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I'm trying to implement business logic with my Linq-to-SQL class. A table in the class has al field: "IsActive" and a field: "InActiveDate".

I'm trying to fill the inactive date when the "IsActive" field (boolean) is changing.

For that I created al new class containing a public partial class for the entity that should change.

    partial void OnIsActiveChanged()
    {
        if ((bool)this.IsActive)
        {
            this.InActiveDate= null;
        }
        else
        {
            this.InActiveDate = DateTime.Now;
        }
    }    

What am I doing wrong? The InActiveDate field stays empty in the database without a single error.

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2 Answers 2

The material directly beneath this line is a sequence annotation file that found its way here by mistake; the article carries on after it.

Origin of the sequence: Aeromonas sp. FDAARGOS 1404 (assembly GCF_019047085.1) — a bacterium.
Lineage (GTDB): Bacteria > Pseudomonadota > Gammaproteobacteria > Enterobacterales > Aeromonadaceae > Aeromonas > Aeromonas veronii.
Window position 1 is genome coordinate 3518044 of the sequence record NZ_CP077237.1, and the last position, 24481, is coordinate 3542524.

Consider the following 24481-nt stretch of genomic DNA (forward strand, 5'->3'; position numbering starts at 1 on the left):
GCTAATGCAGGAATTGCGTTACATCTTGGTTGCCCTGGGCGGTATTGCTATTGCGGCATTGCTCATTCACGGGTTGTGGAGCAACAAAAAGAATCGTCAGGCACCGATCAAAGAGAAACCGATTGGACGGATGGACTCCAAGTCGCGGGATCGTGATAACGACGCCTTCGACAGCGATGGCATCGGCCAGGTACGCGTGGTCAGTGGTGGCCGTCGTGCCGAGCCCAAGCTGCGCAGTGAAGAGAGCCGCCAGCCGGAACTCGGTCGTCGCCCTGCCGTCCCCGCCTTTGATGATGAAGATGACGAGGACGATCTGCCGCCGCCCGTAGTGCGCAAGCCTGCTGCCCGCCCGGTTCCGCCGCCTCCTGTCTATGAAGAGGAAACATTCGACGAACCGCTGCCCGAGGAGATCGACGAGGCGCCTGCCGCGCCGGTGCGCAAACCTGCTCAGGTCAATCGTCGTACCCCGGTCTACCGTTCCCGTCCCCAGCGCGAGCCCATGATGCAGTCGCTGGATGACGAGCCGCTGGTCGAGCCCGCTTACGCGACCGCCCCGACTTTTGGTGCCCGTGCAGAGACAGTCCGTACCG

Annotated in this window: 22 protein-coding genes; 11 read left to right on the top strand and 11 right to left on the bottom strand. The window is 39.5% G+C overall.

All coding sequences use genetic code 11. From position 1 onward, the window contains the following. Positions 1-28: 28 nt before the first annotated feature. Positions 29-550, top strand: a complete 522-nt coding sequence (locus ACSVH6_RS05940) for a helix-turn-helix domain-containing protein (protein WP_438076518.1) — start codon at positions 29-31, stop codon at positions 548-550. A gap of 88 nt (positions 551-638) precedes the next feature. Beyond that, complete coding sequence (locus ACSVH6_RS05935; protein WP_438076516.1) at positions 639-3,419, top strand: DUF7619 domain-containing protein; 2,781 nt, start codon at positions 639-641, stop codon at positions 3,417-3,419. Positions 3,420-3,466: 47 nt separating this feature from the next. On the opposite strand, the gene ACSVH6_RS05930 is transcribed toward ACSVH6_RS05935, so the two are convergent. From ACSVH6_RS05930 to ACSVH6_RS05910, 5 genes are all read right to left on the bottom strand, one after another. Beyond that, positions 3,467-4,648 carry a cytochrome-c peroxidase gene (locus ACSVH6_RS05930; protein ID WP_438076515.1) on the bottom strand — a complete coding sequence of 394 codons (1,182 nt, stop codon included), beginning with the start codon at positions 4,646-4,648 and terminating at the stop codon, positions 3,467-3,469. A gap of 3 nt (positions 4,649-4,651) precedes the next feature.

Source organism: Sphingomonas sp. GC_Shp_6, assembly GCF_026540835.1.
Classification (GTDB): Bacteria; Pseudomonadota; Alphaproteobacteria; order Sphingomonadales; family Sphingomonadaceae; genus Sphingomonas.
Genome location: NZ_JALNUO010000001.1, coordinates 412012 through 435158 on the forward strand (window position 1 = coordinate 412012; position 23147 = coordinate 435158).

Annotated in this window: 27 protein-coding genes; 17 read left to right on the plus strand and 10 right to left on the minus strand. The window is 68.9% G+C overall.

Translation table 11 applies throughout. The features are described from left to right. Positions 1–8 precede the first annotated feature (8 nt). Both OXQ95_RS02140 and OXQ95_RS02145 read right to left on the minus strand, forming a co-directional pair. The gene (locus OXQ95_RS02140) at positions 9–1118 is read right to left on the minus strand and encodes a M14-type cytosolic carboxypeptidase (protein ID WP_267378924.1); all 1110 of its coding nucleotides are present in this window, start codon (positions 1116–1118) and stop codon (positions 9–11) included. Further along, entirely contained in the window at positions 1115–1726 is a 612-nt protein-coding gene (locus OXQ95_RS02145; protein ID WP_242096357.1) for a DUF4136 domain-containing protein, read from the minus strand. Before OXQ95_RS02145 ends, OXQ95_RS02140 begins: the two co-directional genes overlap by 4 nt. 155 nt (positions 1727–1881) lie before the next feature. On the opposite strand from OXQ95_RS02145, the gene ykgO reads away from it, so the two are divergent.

It doesn't look like you're committing your changes to the database at all. Once you set the value on the object, you need to call SubmitChanges(); on your DataContext.

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I'm using a LinqDataSource with a detailsview. If I'm right the onchange event occurs after the changes are submitted in the detailsview. When stepping through the program it looks like changes are overwritten by the value supplied by the detailsview. IF thats correct, whats the use of the business-logic? –  Luuk Krijnen Dec 8 '10 at 17:27

Joel is right on target...LINQ draws data from the database and then treats it as a normal class. You can modify it all you like without altering the database. In order to actually save your work you need to set up your declare a variable for your DataContext

like below

SomeNameDataContext db = new SomeNameDataContext();

db.SubmitChanges();
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